Re: Consultants--ethical question

Subject: Re: Consultants--ethical question
From: Peter Collins <peter -dot- collins -at- BIGFOOT -dot- COM>
Date: Sat, 14 Nov 1998 13:56:38 +1100

You want to be ethical to mutually competitive clients, AND survive.
1. Form and document your policy (it doesn't matter what it is, provided
it contains statements requiring compliance with the next two items.
2. Include the policy in your proposals and contracts.
3. You and your clients sign to adhere to same.
That list will ensure that whatever your policy might be your behaviour
will be ethical.
Now, what else should the policy contain? Only matters of MUTUAL benefit. I
believe som court rulings have thrown out clauses as unconscionable(sp?)
because of clauses that were either 'unduly' restrictive or carried no
commensuarate recompense or advantage. Thus:
1. Confidentiality of CLIENT information AND YOUR methods of work
2. Undertaking of a period of exclusivity on your part PROVIDED the
Client specifies in writing which specific branded products or which
specific services for which specific companies you are not to have as focus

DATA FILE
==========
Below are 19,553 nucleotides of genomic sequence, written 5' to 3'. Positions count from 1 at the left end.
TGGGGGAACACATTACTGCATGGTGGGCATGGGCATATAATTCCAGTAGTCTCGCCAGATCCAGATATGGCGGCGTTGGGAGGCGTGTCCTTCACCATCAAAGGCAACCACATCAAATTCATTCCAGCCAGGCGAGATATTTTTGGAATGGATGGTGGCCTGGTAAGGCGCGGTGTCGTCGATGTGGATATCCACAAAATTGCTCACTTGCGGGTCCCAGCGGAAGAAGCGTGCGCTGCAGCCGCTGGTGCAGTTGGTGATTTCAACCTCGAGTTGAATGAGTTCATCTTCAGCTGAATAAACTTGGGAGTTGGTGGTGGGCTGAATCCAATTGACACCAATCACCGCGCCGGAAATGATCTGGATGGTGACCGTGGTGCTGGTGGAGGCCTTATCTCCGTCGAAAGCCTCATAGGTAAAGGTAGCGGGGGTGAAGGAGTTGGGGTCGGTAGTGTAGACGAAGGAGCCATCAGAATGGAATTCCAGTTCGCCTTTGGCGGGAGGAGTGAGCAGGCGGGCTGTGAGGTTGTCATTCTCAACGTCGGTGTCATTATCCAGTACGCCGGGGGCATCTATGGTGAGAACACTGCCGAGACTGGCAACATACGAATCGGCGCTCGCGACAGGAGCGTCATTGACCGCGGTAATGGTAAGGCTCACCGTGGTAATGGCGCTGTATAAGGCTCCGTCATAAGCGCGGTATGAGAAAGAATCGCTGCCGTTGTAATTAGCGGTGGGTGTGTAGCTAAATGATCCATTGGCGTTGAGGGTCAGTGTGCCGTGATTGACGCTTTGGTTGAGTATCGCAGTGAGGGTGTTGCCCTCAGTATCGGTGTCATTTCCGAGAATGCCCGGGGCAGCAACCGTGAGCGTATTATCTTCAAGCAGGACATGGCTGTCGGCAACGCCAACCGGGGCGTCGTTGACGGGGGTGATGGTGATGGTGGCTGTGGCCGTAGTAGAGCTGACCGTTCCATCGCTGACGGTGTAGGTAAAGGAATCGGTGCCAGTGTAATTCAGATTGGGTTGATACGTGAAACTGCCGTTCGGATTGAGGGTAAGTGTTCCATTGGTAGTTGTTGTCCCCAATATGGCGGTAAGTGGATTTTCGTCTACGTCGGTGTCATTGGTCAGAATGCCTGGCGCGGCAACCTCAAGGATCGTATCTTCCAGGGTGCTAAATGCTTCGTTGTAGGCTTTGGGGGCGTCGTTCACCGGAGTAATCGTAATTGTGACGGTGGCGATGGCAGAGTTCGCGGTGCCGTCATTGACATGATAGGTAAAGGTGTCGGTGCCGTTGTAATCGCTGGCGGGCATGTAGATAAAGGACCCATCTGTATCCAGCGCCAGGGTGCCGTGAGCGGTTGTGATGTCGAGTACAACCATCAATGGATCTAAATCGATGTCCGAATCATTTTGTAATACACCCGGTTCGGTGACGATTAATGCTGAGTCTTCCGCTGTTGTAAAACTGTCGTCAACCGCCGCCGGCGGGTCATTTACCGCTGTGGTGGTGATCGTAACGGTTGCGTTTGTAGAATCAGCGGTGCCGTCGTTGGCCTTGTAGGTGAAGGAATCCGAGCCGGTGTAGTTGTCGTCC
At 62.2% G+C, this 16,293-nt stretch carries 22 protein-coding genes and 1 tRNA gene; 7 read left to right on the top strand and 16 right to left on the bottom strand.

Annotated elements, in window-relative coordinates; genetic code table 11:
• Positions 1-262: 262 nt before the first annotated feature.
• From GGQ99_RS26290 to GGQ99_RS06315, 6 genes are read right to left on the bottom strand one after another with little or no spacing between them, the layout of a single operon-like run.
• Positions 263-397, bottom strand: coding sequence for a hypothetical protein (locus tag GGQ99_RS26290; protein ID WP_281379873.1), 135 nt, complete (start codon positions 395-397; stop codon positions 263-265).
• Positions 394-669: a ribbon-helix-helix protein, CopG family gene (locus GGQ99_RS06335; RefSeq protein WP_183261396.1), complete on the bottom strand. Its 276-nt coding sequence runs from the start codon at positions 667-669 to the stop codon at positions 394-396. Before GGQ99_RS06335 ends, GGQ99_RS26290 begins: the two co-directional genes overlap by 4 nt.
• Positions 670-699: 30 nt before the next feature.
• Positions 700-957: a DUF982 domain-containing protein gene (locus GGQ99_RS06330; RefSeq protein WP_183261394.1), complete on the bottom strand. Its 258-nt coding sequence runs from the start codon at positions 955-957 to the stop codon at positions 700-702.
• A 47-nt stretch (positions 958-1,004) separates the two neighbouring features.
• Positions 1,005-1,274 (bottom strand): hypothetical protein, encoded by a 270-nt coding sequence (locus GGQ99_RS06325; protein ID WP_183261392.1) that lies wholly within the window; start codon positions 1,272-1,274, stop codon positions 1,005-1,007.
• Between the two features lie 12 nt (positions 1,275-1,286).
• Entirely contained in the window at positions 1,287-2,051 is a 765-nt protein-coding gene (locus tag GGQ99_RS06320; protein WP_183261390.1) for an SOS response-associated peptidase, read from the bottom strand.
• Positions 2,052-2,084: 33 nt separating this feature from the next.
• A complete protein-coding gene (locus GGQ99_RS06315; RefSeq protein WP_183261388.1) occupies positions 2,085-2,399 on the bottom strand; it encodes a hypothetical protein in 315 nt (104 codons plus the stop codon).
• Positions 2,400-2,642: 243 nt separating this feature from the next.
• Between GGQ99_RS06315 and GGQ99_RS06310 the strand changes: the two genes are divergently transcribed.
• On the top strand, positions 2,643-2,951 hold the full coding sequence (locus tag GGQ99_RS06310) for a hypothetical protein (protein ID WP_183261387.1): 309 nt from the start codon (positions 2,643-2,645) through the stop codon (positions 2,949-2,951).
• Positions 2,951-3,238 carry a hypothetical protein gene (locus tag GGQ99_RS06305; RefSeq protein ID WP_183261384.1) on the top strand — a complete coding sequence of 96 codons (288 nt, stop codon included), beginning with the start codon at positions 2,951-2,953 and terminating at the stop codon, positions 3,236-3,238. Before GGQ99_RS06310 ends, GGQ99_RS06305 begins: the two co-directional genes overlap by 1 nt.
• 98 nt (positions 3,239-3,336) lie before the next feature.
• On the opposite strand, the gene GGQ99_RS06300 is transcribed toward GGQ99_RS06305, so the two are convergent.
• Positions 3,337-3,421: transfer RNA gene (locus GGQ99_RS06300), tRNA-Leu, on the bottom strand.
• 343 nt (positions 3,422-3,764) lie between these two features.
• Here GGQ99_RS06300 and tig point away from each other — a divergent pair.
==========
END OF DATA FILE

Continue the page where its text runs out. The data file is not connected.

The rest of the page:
for a project (for a competitive firm may have some departments in quite
different lines), and states 'without written approval which shall not be
unreasonably withheld', and at least one of the following:
* Client undertakes to use YOU exclusively for all their work of
that kind throughout said period, for not less than X hours per ... or
* Additional fee without any other obligation on your part, in
consideration of each identified firm's product, or
* you get the idea. The more potential business you give up, the
more they pay.
Now, what do you do when they say 'but XYZ will sign those terms
without getting any recompense'?
"Well, I gather you are looking for an ethical contract here -
preserving your secrets - fair trading in every sense of the word?" - how
can they say no to that?
"As this is an ethical contract, then, we both must benefit, or why are
we talking - I will stay exclusive to your company as long as you want -
but wouldn't it be naive of me to offer you that for free?"
Then you have to decide how desperate your are for work.
The firms you WANT to have for clients will be fair to you.
I have just signed an agreement of this type - it specified exactly who
the competitors are, and as I have never had a nibble from them and don't
expect to, it was easier to fold than fight. Anyhow, if it did come up I
can contact them I fairly sure that if the work was in another area so I
couldn't accidently leak what I had learnt, I am reasonably sure - from the
sort of firm they seem to be - that they would give me a letter of release.
The whole question of fair dealing is one of business experience, the
power of the buck, market forces and negotiating skills - far more than
ethics, I reckon.
Peter Collins, VIVID Management Pty Ltd,
26 Bradleys Head Road, MOSMAN 2088, Australia
+61 2 9968 3308, fax +61 2 9968 3026, mobile +61 (0)18 419 571
Management Consultants and Technical Writers
email: peter -dot- collins -at- bigfoot -dot- com ICQ#: 10981283
web pages:

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